Olivia was cast as a hard-boiled private eye, hired by a woman named Rachel to find her missing fiancé, Peter Bishop, who has absconded with an artificial heart. The fun came from seeing the twisted versions of familiar faces. The period dress and hairstyles were great. Even stuffy Broyles (Lance Reddick) got in on the fun. I loved the mixture of old cars with cell phones. Walter cast himself as a crippled scientist who invented all the wonderful things in the world (chocolate bars and teddy bears), as well as singing corpses (“Why not bring a little life to the dead?”) – and an artificial, glass heart. Kudos to John Noble and Anna Torv for bravely warbling a couple of tunes – especially after Jasika Nicole (Astrid) showed off her trained pipes.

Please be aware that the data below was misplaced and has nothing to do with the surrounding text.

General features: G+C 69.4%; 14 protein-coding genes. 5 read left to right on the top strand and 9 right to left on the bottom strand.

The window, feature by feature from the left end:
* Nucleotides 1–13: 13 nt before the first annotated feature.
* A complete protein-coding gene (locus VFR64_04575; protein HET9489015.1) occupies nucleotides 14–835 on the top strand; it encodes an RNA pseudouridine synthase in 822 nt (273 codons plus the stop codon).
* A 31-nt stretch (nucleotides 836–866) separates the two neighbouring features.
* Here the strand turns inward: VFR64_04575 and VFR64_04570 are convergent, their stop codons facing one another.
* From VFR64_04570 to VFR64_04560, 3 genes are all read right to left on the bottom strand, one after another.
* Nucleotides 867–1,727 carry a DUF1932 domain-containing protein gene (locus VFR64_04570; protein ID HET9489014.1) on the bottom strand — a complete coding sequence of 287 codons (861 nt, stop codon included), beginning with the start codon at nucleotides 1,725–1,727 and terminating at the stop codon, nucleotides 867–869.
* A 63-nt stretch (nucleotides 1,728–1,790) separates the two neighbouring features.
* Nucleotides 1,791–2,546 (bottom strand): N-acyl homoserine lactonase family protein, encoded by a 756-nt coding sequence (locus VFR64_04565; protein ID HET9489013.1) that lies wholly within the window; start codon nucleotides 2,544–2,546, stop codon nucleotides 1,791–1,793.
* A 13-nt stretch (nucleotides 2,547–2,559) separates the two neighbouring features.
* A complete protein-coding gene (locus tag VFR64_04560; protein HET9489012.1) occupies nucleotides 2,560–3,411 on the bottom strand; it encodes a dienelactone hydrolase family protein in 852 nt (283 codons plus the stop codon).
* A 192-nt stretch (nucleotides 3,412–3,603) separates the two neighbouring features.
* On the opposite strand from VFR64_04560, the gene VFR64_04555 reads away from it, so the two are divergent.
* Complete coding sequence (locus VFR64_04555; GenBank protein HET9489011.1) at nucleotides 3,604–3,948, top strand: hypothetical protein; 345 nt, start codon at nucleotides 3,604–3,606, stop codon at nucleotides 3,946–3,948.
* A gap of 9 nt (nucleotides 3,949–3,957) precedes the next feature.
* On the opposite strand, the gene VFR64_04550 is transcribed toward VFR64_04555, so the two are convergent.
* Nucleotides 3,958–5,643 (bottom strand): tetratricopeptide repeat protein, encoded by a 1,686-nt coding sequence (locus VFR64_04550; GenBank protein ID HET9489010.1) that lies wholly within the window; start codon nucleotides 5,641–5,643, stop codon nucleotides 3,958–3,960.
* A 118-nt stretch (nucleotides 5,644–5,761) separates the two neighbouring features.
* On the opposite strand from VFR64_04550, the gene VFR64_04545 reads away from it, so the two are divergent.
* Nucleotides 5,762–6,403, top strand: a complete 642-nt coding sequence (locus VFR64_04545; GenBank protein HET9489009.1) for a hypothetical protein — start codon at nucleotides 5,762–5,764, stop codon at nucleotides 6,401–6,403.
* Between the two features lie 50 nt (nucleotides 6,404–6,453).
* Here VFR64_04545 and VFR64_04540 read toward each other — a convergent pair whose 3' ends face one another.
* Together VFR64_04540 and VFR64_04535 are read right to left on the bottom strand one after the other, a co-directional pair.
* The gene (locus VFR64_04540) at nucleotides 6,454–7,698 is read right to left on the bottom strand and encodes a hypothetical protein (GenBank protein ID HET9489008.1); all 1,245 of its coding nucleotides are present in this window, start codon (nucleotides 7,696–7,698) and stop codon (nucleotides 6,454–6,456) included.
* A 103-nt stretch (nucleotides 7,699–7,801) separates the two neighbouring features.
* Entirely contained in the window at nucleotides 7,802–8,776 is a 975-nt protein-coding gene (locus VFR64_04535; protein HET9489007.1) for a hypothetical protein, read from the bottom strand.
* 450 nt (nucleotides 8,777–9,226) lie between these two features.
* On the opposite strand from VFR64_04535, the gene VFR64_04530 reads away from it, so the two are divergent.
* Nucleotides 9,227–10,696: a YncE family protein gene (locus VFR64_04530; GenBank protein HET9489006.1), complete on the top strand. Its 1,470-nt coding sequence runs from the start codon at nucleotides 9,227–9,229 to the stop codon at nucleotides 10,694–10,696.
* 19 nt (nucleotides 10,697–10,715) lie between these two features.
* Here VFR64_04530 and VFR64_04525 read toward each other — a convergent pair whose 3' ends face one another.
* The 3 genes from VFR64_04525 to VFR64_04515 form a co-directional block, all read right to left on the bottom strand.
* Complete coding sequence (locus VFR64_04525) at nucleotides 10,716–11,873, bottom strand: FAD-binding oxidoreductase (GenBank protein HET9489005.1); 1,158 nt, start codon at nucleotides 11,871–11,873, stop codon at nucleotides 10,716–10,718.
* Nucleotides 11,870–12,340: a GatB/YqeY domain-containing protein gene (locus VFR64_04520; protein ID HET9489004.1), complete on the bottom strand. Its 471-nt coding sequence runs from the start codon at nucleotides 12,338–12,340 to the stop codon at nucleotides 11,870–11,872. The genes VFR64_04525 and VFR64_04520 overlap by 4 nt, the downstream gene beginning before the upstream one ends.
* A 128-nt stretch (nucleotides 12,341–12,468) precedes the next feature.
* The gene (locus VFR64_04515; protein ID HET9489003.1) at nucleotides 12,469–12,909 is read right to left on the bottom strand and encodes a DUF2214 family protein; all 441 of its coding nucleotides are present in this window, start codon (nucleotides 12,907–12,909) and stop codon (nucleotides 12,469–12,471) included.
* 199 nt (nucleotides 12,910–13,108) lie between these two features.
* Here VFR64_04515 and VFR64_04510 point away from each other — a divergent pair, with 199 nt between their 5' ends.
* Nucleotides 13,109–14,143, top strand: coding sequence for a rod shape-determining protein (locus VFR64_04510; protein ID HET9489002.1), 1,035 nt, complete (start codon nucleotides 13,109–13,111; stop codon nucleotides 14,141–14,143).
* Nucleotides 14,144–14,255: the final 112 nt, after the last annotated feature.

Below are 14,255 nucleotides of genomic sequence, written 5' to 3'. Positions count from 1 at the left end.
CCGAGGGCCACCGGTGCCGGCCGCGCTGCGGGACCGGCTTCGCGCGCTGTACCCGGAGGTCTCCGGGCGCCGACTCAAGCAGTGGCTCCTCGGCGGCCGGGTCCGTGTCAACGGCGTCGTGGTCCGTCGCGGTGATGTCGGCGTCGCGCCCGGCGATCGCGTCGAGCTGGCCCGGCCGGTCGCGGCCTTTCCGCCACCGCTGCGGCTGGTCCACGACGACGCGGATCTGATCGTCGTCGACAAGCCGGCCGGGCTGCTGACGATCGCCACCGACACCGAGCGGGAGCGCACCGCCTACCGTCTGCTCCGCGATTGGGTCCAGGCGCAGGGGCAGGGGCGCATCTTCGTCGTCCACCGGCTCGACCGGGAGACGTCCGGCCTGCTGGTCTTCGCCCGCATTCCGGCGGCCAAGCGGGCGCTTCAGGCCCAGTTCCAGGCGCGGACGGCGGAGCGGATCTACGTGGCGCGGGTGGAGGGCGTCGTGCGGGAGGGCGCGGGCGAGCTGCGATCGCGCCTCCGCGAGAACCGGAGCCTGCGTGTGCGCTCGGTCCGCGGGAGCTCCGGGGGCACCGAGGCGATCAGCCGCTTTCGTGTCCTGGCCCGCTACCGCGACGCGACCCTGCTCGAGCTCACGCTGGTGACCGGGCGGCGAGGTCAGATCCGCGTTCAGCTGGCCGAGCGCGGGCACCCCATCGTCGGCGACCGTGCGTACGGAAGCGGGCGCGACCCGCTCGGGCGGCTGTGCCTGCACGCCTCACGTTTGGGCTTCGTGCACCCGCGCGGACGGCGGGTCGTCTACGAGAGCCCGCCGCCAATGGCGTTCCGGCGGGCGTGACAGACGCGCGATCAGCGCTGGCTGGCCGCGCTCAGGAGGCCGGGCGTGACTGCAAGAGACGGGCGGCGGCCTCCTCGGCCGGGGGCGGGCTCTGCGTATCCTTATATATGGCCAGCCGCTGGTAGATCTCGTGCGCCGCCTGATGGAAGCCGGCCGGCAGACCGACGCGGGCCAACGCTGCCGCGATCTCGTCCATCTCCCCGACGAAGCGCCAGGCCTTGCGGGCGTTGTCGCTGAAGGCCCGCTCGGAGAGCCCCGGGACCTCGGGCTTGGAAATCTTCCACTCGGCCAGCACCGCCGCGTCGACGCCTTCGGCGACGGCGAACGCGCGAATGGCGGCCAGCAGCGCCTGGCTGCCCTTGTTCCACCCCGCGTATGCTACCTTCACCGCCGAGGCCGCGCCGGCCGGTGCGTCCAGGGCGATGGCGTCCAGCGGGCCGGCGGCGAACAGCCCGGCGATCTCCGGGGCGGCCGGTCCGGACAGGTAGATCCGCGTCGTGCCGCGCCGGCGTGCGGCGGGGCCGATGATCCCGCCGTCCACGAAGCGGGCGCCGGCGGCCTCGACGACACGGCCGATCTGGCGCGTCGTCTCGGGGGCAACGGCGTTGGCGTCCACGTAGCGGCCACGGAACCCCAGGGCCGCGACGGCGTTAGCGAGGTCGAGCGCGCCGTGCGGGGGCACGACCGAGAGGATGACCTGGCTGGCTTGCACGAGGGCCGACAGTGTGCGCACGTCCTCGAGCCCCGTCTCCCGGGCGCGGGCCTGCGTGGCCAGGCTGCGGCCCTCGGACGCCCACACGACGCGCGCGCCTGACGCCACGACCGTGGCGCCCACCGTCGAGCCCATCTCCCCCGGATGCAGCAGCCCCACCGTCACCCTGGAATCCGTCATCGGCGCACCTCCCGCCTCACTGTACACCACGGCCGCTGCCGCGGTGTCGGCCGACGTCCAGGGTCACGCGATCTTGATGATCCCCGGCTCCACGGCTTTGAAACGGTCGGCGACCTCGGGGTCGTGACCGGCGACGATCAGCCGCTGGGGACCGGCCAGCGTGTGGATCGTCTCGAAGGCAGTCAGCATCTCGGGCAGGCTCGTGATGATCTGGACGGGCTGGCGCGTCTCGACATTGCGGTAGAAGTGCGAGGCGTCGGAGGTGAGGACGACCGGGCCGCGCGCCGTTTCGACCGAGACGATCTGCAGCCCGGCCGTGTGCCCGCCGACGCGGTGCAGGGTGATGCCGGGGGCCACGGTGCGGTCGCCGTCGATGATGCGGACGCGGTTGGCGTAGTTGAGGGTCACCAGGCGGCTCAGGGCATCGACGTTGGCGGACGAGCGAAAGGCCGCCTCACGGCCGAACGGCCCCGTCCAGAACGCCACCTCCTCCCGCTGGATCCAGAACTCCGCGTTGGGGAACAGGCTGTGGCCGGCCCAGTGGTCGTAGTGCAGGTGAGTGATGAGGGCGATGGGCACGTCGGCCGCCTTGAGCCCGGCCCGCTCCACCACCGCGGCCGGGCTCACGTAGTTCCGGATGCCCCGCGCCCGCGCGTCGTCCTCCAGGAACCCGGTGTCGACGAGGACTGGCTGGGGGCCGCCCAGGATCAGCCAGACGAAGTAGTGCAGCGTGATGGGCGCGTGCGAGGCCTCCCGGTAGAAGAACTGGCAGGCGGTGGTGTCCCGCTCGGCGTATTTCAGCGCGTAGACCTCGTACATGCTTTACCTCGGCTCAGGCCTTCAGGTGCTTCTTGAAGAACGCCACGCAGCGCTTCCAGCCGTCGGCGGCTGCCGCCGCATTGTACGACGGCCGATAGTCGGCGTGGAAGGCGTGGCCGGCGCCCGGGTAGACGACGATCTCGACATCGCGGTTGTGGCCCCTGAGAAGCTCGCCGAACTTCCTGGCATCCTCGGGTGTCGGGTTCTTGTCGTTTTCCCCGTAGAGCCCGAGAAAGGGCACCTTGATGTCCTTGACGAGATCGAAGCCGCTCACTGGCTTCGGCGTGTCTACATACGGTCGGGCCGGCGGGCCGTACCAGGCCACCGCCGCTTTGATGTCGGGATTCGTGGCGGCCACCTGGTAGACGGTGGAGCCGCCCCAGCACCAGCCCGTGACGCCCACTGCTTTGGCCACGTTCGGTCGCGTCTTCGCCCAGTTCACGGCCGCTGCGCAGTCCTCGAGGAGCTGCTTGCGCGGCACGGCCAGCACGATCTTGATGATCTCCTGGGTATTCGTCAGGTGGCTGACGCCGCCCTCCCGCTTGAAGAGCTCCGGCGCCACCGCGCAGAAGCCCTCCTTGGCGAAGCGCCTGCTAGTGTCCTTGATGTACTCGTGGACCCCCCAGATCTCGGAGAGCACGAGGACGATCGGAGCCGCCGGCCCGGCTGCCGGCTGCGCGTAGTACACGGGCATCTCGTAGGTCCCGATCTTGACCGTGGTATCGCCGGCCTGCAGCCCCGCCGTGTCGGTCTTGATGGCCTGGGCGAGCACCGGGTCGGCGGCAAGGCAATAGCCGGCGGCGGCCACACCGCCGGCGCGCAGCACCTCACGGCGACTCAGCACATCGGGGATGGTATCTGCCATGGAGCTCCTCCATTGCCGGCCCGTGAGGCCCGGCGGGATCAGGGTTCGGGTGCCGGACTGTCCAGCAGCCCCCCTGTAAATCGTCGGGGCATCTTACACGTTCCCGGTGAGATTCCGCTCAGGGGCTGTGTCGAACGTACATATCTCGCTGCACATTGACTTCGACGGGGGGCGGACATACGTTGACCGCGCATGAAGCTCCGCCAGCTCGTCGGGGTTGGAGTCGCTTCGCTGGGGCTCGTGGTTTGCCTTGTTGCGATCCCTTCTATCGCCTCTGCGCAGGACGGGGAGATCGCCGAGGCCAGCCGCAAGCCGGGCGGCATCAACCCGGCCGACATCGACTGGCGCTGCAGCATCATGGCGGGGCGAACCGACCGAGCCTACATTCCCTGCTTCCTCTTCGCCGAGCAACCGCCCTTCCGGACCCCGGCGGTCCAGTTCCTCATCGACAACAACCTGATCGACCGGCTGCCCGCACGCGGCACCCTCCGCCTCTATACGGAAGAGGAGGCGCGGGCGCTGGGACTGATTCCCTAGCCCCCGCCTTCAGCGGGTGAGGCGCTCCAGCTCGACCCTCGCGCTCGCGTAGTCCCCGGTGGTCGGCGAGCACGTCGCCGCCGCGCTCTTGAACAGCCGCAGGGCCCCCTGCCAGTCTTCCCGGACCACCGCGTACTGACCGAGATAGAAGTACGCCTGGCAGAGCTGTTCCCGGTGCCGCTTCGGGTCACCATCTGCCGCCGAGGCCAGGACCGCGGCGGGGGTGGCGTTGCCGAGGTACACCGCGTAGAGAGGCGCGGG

Walter said that in all great stories, not everything is as it seems. And, even though it was his own story, Walter turned out to be the baddie, and the ostensibly sinister Peter (Joshua Jackson) the hero. Peter revealed that Walter does not come by the inspiration for his inventions honestly: “He steals children’s dreams and replaces them with nightmares.” Creepy. But, remember, with the way Walter is feeling, of course he was going to beat himself up and canonize his son.
Walter tried to leave it with a FRINGE-type down ending, but Emma would not stand for it. She insisted on retelling it with a happy ending – one that was exactly like a child would think up: Peter had compassion for the villain, who still had good in him, and the hero and heroine danced. (This kid should be writing soap operas…)